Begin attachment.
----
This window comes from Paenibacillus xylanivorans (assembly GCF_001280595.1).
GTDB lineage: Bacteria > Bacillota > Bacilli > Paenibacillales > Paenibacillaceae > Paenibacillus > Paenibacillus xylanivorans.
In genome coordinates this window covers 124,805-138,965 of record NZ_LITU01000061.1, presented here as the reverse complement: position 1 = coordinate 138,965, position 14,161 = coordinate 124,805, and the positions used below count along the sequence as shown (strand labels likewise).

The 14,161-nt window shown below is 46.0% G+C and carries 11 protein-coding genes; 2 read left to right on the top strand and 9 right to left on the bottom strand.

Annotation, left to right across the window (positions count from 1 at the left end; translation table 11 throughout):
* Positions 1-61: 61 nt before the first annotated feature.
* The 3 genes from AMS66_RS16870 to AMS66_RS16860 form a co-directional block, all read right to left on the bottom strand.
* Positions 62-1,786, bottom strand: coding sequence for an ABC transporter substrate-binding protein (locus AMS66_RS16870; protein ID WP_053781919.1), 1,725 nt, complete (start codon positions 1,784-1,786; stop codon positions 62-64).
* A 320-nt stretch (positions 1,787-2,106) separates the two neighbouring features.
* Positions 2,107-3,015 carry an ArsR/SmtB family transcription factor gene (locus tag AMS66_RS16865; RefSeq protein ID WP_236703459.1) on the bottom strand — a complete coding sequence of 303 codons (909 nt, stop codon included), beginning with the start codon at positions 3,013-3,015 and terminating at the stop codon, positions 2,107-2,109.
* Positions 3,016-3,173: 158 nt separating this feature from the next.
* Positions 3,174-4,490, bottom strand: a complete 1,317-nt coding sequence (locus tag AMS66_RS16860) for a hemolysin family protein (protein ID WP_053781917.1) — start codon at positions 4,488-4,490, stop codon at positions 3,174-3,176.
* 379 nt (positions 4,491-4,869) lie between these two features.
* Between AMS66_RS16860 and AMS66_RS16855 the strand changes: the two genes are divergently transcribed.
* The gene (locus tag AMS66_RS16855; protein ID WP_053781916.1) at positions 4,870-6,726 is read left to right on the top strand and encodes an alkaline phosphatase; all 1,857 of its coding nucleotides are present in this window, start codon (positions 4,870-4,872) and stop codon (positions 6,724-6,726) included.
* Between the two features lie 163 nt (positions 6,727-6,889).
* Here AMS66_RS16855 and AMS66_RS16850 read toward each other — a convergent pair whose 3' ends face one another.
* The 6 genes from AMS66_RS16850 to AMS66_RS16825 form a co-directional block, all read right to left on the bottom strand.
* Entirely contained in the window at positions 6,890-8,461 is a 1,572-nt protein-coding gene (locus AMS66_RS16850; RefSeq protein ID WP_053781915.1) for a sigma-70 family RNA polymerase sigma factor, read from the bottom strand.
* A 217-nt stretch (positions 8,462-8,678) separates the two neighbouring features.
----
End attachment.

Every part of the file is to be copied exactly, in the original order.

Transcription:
This window comes from Paenibacillus xylanivorans (assembly GCF_001280595.1).
GTDB lineage: Bacteria > Bacillota > Bacilli > Paenibacillales > Paenibacillaceae > Paenibacillus > Paenibacillus xylanivorans.
In genome coordinates this window covers 124,805-138,965 of record NZ_LITU01000061.1, presented here as the reverse complement: position 1 = coordinate 138,965, position 14,161 = coordinate 124,805, and the positions used below count along the sequence as shown (strand labels likewise).

The 14,161-nt window shown below is 46.0% G+C and carries 11 protein-coding genes; 2 read left to right on the top strand and 9 right to left on the bottom strand.

Annotation, left to right across the window (positions count from 1 at the left end; translation table 11 throughout):
* Positions 1-61: 61 nt before the first annotated feature.
* The 3 genes from AMS66_RS16870 to AMS66_RS16860 form a co-directional block, all read right to left on the bottom strand.
* Positions 62-1,786, bottom strand: coding sequence for an ABC transporter substrate-binding protein (locus AMS66_RS16870; protein ID WP_053781919.1), 1,725 nt, complete (start codon positions 1,784-1,786; stop codon positions 62-64).
* A 320-nt stretch (positions 1,787-2,106) separates the two neighbouring features.
* Positions 2,107-3,015 carry an ArsR/SmtB family transcription factor gene (locus tag AMS66_RS16865; RefSeq protein ID WP_236703459.1) on the bottom strand — a complete coding sequence of 303 codons (909 nt, stop codon included), beginning with the start codon at positions 3,013-3,015 and terminating at the stop codon, positions 2,107-2,109.
* Positions 3,016-3,173: 158 nt separating this feature from the next.
* Positions 3,174-4,490, bottom strand: a complete 1,317-nt coding sequence (locus tag AMS66_RS16860) for a hemolysin family protein (protein ID WP_053781917.1) — start codon at positions 4,488-4,490, stop codon at positions 3,174-3,176.
* 379 nt (positions 4,491-4,869) lie between these two features.
* Between AMS66_RS16860 and AMS66_RS16855 the strand changes: the two genes are divergently transcribed.
* The gene (locus tag AMS66_RS16855; protein ID WP_053781916.1) at positions 4,870-6,726 is read left to right on the top strand and encodes an alkaline phosphatase; all 1,857 of its coding nucleotides are present in this window, start codon (positions 4,870-4,872) and stop codon (positions 6,724-6,726) included.
* Between the two features lie 163 nt (positions 6,727-6,889).
* Here AMS66_RS16855 and AMS66_RS16850 read toward each other — a convergent pair whose 3' ends face one another.
* The 6 genes from AMS66_RS16850 to AMS66_RS16825 form a co-directional block, all read right to left on the bottom strand.
* Entirely contained in the window at positions 6,890-8,461 is a 1,572-nt protein-coding gene (locus AMS66_RS16850; RefSeq protein ID WP_053781915.1) for a sigma-70 family RNA polymerase sigma factor, read from the bottom strand.
* A 217-nt stretch (positions 8,462-8,678) separates the two neighbouring features.